3. Find Your Inspiration (What Do You Want to Say?)

I’ve spent a lot of time in the dreamzone so far this winter, trying to see if there is a story ready to be written. What I’ve realized is that part of what I’m searching for is something new to say. I used to believe we each have one story to tell and we just go on telling it in different ways all our lives. I still think there’s truth to that, but I’m also coming to realize that perhaps I have finished telling the story I was given to tell in the First Act of my life. Now, as I enter the Second Act, I am too different a person. Much as I love the early stories, they are stories that belong to my younger self, not the Me that now is.

This is both frightening and exciting, since I don’t yet know what story I have to tell in this new chapter of my life. I know I have things to say. I can feel them all but bursting inside of me: I just don’t know what they are yet.

Building on the Lesson: This, too, goes back to listening. I often think of Jo March’s statement in the 1994 adaptation of Little Women:

I want to do something different. I don’t know what it is yet, but I’m on the watch for it.

Little Women (1994), Columbia Pictures.

I foretell that one of the greatest challenges of this coming year will be, for me, sitting still, keeping my mouth shut, listening, and waiting. What is it I want to say in a new story? I don’t know yet. But I have always believed that if you know the question, you know the answer. At least I have the question now.

4. Keep Perspective (Writing Was Always Hard)

Somewhere within the last few years, I got this unspoken, mostly subconscious idea that writing wasn’t supposed to be hard. Sure, it required discipline. But agony, doubt, wasted hours, writer’s block? Nah.

It just so happened 2020 was the year in which I decided to re-read all my old journals, starting from when was I was thirteen. It’s a chronicle of all my writing years. And mostly it’s a chronicle of how hard writing has always been. I started and failed on so many more stories than I remembered. I took looooong breaks in between finished novels because I had no idea what to write.

In short, none of this is new. It’s been a welcome, humbling, and slightly humorous return to perspective.

Building on the Lesson: One of the great values in writing a journal (or a blog) is that we can return to remember insights from our former selves which we may have lost track of. So this year I will continue journaling, and I will continue reading my old journals—as letters from my much wiser younger self to my sometimes short-sighted current self. :p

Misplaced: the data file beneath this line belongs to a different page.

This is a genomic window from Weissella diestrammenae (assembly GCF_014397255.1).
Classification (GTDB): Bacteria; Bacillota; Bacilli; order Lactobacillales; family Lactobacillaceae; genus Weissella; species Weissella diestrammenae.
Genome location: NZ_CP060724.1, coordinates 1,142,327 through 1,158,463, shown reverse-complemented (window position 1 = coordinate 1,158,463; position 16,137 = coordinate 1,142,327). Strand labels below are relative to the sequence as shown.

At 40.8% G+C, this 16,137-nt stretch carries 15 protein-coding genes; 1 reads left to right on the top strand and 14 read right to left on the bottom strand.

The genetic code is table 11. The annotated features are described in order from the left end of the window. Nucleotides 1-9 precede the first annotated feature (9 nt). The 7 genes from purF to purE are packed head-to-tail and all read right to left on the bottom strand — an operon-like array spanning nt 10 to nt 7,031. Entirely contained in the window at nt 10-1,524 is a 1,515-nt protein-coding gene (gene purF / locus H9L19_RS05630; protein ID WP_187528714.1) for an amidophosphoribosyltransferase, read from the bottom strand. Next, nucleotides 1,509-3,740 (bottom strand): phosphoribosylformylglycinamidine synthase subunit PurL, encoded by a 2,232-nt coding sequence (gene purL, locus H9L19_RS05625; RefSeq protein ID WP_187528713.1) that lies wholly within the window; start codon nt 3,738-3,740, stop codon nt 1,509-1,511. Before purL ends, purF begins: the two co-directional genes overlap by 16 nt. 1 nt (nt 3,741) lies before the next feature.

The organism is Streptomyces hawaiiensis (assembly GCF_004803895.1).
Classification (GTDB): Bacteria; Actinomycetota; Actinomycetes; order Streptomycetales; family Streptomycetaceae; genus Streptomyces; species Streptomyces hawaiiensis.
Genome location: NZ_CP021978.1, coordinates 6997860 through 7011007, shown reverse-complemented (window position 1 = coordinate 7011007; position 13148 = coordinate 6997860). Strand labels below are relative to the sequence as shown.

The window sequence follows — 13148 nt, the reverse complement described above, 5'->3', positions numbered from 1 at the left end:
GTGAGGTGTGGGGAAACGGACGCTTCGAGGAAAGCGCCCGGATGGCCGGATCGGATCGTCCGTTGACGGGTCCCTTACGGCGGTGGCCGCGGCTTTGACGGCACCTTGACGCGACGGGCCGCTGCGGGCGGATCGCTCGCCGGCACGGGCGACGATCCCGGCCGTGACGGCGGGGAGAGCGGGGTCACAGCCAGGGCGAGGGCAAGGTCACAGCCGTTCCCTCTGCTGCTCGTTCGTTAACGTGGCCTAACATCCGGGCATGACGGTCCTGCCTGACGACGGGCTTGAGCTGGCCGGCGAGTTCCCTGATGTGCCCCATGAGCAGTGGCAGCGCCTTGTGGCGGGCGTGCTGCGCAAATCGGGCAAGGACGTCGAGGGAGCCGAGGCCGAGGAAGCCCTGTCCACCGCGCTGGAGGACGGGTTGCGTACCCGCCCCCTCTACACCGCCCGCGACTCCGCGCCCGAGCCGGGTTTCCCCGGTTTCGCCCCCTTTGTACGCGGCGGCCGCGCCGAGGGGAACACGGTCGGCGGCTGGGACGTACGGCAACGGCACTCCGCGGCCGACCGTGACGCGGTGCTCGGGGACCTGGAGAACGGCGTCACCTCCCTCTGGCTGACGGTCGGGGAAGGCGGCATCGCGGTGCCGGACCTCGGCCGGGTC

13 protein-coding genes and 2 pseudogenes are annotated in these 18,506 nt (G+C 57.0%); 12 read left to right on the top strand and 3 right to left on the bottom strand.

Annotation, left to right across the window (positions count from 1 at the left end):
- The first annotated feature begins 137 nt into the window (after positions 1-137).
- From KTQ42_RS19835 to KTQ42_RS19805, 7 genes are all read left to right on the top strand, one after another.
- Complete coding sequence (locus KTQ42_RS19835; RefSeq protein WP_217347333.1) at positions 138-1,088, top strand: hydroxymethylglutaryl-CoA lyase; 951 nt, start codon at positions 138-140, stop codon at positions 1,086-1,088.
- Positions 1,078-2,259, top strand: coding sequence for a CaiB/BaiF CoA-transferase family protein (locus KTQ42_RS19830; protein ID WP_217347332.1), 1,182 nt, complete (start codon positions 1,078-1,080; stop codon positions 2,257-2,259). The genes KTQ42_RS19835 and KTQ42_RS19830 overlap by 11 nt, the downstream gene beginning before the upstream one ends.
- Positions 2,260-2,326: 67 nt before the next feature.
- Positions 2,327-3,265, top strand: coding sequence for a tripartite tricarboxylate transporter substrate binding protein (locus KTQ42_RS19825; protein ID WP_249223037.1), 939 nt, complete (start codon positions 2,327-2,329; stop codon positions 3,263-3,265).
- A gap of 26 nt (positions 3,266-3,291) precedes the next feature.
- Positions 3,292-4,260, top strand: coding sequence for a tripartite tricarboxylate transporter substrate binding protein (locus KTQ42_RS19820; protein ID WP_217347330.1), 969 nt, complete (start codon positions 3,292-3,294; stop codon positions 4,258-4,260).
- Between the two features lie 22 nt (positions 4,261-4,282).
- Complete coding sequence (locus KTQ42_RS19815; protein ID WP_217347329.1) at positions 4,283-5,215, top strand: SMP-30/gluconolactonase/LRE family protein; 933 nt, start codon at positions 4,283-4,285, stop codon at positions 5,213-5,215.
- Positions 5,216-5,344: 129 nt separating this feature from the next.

5. Nothing Is Ever Wasted (Unexpected Gifts)

Like so many of us in our fast-moving society, I have a tendency to judge the value of my time based on what I accomplished. To finish a year without moving the needle on a work-in-progress is frustrating. But aside from the unseen productivity of lessons learned, I can also see how true it is that nothing is ever wasted.

I didn’t break through my writer’s block this year or finish my outline. But then I remember that in wrangling with that writer’s block this year and trying to figure out how to fix my story, I spent a great deal of time learning about and working with archetypal character arcs. I may not have gotten what I wanted—a Scrivener file full of outline notes for a novel—but I did get a Scrivener file full of outline notes for a new blog series that will perhaps eventually become a book in its own right. (Stay tuned for more on that in the upcoming weeks.)

Building on the Lesson: Really, this is exactly why I rather dislike goals. They tend to fixate us (me anyway) too much on one specific outcome—and if we don’t achieve that outcome, well then, what was the point?

What is true, I think, is that when we show up at the desk and put in the work, something always happens. It may not be what we expected. It may not even be tangible. But nothing is ever wasted.

6. Being a Writer Doesn’t Always Mean Writing (Word Count, Schmurd Count)

Speaking of narrow perspectives, it has come home to me more this year than any year that I have an extremely narrow definition of what it means to be a “writer.” When I talk about “my writing” or “writing time,” I am always talking about writing fiction. Only fiction. And only writing (i.e., not organizing notes, not daydreaming, not proofreading).

Writing Your Story’s Theme (Amazon affiliate link)

This was something the pandemic helped me recognize pretty early on last year when I wrote the post “15 Productive Tasks You Can Still Do Even When You Don’t Feel Like Writing.” More than that, I’ve realized how my fiction block these last few years has rather led me to discount the fact that I have been steadily writing all along—every week on this blog and that, indeed, I did publish a book this year.

Building on the Lesson: I have been so identified as a “writer” for so long that any threat to that identity is disturbing. But even more than realizing that I can be a “writer” in many different ways, I realize I must also be willing to broaden my definition of myself. I am not “a writer”; writing is just one of many ways in which I express myself and my creativity.

7. Be Present (You Can’t Repeat the Past or Plan the Future)

If there’s one thing 2020 has taught us it is that everything can change by the time you get to the end of the toilet paper roll. 2020 was what I think of as a “shatterpoint”: the world will never go back to the way it was before. Ironically, this proof of how irrevocably we are always divided from the past makes it more obvious that we cannot ever truly rely on future plans.